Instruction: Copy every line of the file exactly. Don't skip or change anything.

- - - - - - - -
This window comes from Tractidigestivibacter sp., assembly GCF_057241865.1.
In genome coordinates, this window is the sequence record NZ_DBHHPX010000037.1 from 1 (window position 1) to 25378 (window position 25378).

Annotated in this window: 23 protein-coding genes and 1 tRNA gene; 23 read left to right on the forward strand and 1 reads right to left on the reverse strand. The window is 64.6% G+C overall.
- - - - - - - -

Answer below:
This window comes from Tractidigestivibacter sp., assembly GCF_057241865.1.
In genome coordinates, this window is the sequence record NZ_DBHHPX010000037.1 from 1 (window position 1) to 25378 (window position 25378).

Annotated in this window: 23 protein-coding genes and 1 tRNA gene; 23 read left to right on the forward strand and 1 reads right to left on the reverse strand. The window is 64.6% G+C overall.